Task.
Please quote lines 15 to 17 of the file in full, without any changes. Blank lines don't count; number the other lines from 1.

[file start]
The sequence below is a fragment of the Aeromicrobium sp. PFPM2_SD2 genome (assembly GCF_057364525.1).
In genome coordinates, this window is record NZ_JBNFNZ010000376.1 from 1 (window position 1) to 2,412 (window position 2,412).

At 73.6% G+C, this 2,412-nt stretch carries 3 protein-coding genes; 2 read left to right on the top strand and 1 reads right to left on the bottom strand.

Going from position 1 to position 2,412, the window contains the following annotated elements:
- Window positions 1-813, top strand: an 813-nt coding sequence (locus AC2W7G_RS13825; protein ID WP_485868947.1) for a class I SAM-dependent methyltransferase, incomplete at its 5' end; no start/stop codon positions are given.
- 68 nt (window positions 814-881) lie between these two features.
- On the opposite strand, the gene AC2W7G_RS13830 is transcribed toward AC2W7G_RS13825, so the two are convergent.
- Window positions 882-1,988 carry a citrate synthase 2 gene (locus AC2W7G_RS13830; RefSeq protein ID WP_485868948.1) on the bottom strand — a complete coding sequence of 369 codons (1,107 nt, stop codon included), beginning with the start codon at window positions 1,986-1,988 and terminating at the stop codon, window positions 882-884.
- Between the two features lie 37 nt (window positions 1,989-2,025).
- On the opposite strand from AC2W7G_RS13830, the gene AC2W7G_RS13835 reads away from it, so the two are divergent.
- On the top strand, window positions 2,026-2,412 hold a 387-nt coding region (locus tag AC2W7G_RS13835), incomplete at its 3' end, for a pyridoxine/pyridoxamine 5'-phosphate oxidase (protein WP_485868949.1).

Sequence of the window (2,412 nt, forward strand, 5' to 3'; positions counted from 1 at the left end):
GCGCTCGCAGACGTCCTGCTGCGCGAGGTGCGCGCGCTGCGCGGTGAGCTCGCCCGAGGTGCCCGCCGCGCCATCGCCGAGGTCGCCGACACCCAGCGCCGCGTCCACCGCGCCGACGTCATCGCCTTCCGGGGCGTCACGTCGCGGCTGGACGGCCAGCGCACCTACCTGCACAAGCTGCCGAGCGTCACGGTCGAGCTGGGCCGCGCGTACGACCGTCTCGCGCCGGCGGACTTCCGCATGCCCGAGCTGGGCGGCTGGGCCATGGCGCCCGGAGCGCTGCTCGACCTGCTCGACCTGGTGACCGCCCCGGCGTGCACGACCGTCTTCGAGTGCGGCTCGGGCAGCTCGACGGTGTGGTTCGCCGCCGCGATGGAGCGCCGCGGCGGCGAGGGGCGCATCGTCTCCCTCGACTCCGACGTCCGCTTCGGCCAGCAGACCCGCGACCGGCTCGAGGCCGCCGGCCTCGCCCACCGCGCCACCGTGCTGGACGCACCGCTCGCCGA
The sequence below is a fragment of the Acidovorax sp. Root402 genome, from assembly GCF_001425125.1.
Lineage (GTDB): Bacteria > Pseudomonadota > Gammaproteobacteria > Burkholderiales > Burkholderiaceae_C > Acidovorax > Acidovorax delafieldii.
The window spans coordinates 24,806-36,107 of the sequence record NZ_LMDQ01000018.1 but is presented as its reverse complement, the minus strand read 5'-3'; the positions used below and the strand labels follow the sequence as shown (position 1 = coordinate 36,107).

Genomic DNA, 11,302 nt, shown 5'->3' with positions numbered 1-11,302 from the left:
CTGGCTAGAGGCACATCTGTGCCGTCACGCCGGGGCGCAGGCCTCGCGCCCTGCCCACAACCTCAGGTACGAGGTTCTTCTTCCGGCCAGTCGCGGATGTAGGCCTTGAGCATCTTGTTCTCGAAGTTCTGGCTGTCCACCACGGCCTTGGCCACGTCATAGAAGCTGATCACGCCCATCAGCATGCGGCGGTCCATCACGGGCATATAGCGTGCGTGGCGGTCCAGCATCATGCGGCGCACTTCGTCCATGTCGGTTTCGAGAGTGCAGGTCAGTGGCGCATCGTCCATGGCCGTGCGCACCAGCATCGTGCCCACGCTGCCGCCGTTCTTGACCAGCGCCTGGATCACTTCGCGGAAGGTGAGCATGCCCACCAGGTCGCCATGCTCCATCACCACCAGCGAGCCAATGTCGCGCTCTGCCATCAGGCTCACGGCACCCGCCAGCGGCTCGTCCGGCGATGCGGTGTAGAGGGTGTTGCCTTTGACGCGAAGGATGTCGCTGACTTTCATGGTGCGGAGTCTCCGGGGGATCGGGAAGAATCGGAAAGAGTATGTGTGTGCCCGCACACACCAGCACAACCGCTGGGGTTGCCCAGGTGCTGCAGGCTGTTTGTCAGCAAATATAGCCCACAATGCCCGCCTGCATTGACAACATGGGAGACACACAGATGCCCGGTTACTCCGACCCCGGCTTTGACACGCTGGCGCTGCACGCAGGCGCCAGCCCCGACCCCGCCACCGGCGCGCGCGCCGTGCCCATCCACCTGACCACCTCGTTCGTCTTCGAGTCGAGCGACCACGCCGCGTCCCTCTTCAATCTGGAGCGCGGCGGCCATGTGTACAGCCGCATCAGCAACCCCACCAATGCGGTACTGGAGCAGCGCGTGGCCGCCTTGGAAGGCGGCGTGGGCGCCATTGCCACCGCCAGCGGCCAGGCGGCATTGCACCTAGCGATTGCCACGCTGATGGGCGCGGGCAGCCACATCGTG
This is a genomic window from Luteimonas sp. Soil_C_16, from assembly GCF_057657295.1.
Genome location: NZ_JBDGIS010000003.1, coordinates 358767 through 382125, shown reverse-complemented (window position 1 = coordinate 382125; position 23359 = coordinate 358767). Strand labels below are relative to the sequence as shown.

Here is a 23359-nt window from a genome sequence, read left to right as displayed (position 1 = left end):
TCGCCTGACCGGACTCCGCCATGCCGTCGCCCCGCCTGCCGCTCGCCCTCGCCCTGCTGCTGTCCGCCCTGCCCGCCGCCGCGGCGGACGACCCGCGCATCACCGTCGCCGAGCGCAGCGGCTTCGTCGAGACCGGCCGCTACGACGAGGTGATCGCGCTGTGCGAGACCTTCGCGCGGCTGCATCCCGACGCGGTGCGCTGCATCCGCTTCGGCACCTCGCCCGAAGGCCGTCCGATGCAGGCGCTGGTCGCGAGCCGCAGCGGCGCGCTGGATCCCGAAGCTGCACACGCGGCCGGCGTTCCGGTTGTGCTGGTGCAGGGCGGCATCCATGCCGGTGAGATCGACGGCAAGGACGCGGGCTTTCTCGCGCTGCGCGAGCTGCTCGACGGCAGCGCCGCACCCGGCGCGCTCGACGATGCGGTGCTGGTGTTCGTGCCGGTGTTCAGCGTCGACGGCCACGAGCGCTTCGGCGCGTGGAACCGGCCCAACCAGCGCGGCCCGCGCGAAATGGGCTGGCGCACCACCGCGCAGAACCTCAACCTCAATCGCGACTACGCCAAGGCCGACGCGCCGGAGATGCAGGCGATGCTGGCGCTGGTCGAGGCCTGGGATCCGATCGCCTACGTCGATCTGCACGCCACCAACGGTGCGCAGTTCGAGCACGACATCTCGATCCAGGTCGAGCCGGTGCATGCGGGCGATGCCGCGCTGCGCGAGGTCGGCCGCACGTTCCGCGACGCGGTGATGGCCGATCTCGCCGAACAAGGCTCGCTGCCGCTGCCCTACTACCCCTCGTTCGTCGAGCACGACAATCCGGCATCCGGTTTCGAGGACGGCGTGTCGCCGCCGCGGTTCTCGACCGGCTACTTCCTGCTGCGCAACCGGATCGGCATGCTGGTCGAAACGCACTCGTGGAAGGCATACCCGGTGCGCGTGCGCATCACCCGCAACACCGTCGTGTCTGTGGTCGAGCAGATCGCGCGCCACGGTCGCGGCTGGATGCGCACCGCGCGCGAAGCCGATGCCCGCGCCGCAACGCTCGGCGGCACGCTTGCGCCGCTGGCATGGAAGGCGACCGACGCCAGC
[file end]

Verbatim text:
Lineage (GTDB): Bacteria > Pseudomonadota > Gammaproteobacteria > Burkholderiales > Burkholderiaceae_C > Acidovorax > Acidovorax delafieldii.
The window spans coordinates 24,806-36,107 of the sequence record NZ_LMDQ01000018.1 but is presented as its reverse complement, the minus strand read 5'-3'; the positions used below and the strand labels follow the sequence as shown (position 1 = coordinate 36,107).

Genomic DNA, 11,302 nt, shown 5'->3' with positions numbered 1-11,302 from the left: